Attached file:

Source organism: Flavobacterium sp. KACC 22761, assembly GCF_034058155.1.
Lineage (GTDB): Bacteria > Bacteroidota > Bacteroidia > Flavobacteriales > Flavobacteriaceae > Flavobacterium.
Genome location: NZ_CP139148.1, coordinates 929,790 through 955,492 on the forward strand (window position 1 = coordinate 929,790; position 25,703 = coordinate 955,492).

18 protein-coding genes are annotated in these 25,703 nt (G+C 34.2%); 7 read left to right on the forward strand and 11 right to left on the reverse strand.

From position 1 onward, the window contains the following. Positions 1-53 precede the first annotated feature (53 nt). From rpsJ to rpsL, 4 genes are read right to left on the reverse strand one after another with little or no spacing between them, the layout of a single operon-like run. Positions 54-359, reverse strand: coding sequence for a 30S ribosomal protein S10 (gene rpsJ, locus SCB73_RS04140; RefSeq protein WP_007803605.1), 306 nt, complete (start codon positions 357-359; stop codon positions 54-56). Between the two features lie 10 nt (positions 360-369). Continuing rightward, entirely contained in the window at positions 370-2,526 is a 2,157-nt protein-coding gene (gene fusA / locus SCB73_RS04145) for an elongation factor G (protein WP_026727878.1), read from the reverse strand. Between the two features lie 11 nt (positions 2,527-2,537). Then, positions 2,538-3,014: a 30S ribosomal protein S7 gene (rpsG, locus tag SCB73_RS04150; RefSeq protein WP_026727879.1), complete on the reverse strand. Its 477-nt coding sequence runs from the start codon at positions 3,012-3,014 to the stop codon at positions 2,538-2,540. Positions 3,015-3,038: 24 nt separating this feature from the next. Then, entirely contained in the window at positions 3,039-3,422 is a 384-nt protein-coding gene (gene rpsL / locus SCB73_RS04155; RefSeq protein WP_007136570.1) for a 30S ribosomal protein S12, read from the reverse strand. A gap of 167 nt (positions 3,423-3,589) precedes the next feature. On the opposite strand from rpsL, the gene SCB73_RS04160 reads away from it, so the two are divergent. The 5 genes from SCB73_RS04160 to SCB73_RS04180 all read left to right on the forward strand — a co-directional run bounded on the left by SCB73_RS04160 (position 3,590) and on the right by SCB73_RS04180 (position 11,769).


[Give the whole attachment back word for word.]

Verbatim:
Source organism: Flavobacterium sp. KACC 22761, assembly GCF_034058155.1.
Lineage (GTDB): Bacteria > Bacteroidota > Bacteroidia > Flavobacteriales > Flavobacteriaceae > Flavobacterium.
Genome location: NZ_CP139148.1, coordinates 929,790 through 955,492 on the forward strand (window position 1 = coordinate 929,790; position 25,703 = coordinate 955,492).

18 protein-coding genes are annotated in these 25,703 nt (G+C 34.2%); 7 read left to right on the forward strand and 11 right to left on the reverse strand.

From position 1 onward, the window contains the following. Positions 1-53 precede the first annotated feature (53 nt). From rpsJ to rpsL, 4 genes are read right to left on the reverse strand one after another with little or no spacing between them, the layout of a single operon-like run. Positions 54-359, reverse strand: coding sequence for a 30S ribosomal protein S10 (gene rpsJ, locus SCB73_RS04140; RefSeq protein WP_007803605.1), 306 nt, complete (start codon positions 357-359; stop codon positions 54-56). Between the two features lie 10 nt (positions 360-369). Continuing rightward, entirely contained in the window at positions 370-2,526 is a 2,157-nt protein-coding gene (gene fusA / locus SCB73_RS04145) for an elongation factor G (protein WP_026727878.1), read from the reverse strand. Between the two features lie 11 nt (positions 2,527-2,537). Then, positions 2,538-3,014: a 30S ribosomal protein S7 gene (rpsG, locus tag SCB73_RS04150; RefSeq protein WP_026727879.1), complete on the reverse strand. Its 477-nt coding sequence runs from the start codon at positions 3,012-3,014 to the stop codon at positions 2,538-2,540. Positions 3,015-3,038: 24 nt separating this feature from the next. Then, entirely contained in the window at positions 3,039-3,422 is a 384-nt protein-coding gene (gene rpsL / locus SCB73_RS04155; RefSeq protein WP_007136570.1) for a 30S ribosomal protein S12, read from the reverse strand. A gap of 167 nt (positions 3,423-3,589) precedes the next feature. On the opposite strand from rpsL, the gene SCB73_RS04160 reads away from it, so the two are divergent. The 5 genes from SCB73_RS04160 to SCB73_RS04180 all read left to right on the forward strand — a co-directional run bounded on the left by SCB73_RS04160 (position 3,590) and on the right by SCB73_RS04180 (position 11,769).